hurt vs offend what difference

what is difference between hurt and offend

English

Etymology

From Middle English hurten, hirten, hertan (to injure, scathe, knock together), from Old Northern French hurter (“to ram into, strike, collide with”; > Modern French heurter), perhaps from Frankish *hūrt (a battering ram), from Proto-Germanic *hrūtaną, *hreutaną (to fall, beat), from Proto-Indo-European *krew- (to fall, beat, smash, strike, break); however, the earliest instances of the verb in Middle English are as old as those found in Old French, which leads to the possibility that the Middle English word may instead be a reflex of an unrecorded Old English *hȳrtan, which later merged with the Old French verb. Germanic cognates include Dutch horten (to push against, strike), Middle Low German hurten (to run at, collide with), Middle High German hurten (to push, bump, attack, storm, invade), Old Norse hrútr (battering ram).

Alternate etymology traces Old Northern French hurter rather to Old Norse hrútr (ram (male sheep)), lengthened-grade variant of hjǫrtr (stag), from Proto-Germanic *herutuz, *herutaz (hart, male deer), which would relate it to English hart (male deer). See hart.

Pronunciation

  • (Received Pronunciation) enPR: hû(r)t, IPA(key): /hɜːt/
  • (General American) enPR: hûrt, IPA(key): /hɝt/
  • Rhymes: -ɜː(ɹ)t

Verb

hurt (third-person singular simple present hurts, present participle hurting, simple past and past participle hurt)

  1. (transitive, intransitive) To cause (a person or animal) physical pain and/or injury.
  2. (transitive, intransitive) To cause (somebody) emotional pain.
    He was deeply hurt he hadn’t been invited.
    The insult hurt.
  3. (intransitive) To be painful.
  4. (transitive, intransitive) To damage, harm, impair, undermine, impede.
    Copying and pasting identical portions of source code hurts maintainability, because the programmer has to keep all those copies synchronized.
    Every little hurts.

Synonyms

  • (to be painful): smart
  • (to cause physical pain and/or injury): wound, injure, dere

Derived terms

  • hurtle
  • wouldn’t hurt a fly

Translations

See also

  • ache

Adjective

hurt (comparative more hurt, superlative most hurt)

  1. Wounded, physically injured.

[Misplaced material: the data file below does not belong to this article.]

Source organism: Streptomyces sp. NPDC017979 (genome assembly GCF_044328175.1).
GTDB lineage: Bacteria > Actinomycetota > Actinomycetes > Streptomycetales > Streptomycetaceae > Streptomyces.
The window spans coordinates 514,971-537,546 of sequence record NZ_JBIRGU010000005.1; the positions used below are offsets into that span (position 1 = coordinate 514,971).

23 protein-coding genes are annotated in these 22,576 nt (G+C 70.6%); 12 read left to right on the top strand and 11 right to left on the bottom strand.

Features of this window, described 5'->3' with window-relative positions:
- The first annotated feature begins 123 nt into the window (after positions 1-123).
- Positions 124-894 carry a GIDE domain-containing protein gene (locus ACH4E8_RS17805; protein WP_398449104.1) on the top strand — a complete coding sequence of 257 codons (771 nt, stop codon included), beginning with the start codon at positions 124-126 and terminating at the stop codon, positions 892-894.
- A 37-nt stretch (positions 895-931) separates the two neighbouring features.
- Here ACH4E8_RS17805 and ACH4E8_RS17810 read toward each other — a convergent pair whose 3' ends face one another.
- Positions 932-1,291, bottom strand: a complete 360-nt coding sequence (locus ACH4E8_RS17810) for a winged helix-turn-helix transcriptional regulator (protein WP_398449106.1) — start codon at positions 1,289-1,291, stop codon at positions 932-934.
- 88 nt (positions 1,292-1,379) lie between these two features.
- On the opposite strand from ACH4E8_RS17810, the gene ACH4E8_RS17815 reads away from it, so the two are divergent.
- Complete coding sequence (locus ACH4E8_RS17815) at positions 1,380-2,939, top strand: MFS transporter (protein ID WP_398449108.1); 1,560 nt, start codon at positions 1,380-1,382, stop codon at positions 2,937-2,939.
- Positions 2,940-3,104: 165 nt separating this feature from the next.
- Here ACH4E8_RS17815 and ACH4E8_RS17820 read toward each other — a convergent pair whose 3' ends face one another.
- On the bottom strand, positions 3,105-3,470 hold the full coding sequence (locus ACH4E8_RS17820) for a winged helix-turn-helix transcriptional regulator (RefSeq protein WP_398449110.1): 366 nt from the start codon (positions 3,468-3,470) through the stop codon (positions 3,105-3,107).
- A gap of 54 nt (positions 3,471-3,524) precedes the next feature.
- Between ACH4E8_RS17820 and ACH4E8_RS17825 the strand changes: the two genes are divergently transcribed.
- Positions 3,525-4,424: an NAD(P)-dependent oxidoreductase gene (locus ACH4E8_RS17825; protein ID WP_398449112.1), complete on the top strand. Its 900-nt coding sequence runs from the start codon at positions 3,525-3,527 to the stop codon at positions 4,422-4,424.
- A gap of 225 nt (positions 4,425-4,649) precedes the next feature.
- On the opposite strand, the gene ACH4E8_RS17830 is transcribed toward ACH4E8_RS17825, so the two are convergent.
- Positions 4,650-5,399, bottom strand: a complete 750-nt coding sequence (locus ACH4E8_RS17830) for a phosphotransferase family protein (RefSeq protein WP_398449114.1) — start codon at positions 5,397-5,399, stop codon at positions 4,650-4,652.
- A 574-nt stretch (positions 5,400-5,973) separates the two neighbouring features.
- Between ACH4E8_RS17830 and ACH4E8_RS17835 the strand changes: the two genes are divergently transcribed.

2. Pained.

Synonyms

  • (wounded): imbrued, injured, wounded; see also Thesaurus:wounded
  • (pained): aching, sore, suffering

Translations

Noun

hurt (plural hurts)

  1. An emotional or psychological humiliation or bad experience.
  2. (archaic) A bodily injury causing pain; a wound or bruise.
    • 1605, Shakespeare, King Lear vii
      I have received a hurt.
    • The cause is a temperate conglutination ; for both bodies are clammy and viscous , and do bridle the deflux of humours to the hurts , without penning them in too much
    • The pains of sickness and hurts [] all men feel.
  3. (archaic) injury; damage; detriment; harm
  4. (heraldry) A roundel azure (blue circular spot).
  5. (engineering) A band on a trip-hammer helve, bearing the trunnions.
  6. A husk.

Translations

Related terms

  • hurty

References

Anagrams

  • Ruth, Thur, ruth, thru, thur

German

Verb

hurt

  1. inflection of huren:
    1. third-person singular present
    2. second-person plural present
    3. plural imperative

Polish

Etymology

From Middle High German hurt.

Pronunciation

  • IPA(key): /xurt/

Noun

hurt m inan

  1. wholesale

Declension

Derived terms

  • (adjective) hurtowy
  • (nouns) hurtownia, hurtownik

Further reading

  • hurt in Polish dictionaries at PWN


English

Etymology

From Middle French offendre, from Latin offendō (strike, blunder, commit an offense), from ob- (against) + *fendō (strike).

Pronunciation

  • IPA(key): /əˈfɛnd/
  • Hyphenation: of‧fend
  • Rhymes: -ɛnd

Verb

offend (third-person singular simple present offends, present participle offending, simple past and past participle offended)

  1. (transitive) To hurt the feelings of; to displease; to make angry; to insult.
    • 1995 September, The Playboy Interview: Cindy Crawford, Playboy
      One day my girlfriend, her boyfriend and I were sunbathing topless because that’s Barbados – you can wear nothing if you want. And the Pepsi guy walks up and with my agent to meet us for lunch. I wondered if I should put on my top because I have a business relationship with him. I didn’t want him to get offended because the rest of the beach had seen me with my top off.
  2. (intransitive) To feel or become offended; to take insult.
  3. (transitive) To physically harm, pain.
  4. (transitive) To annoy, cause discomfort or resent.
  5. (intransitive) To sin, transgress divine law or moral rules.
  6. (transitive) To transgress or violate a law or moral requirement.
  7. (obsolete, transitive, archaic, biblical) To cause to stumble; to cause to sin or to fall.
    • 1896, Adolphus Frederick Schauffler, Select Notes on the International Sunday School Lessons, W. A. Wilde company, Page 161,
      “If any man offend not (stumbles not, is not tripped up) in word, the same is a perfect man.”
    • New Testament, Matthew 5:29 (Sermon on the Mount),
      “If thine eye offend thee, pluck it out.”

Quotations

  • For quotations using this term, see Citations:offend.

Synonyms

  • See also Thesaurus:offend

Derived terms

Related terms

Translations

Further reading

  • offend in Webster’s Revised Unabridged Dictionary, G. & C. Merriam, 1913.
  • offend in The Century Dictionary, New York, N.Y.: The Century Co., 1911.

Anagrams

  • end off

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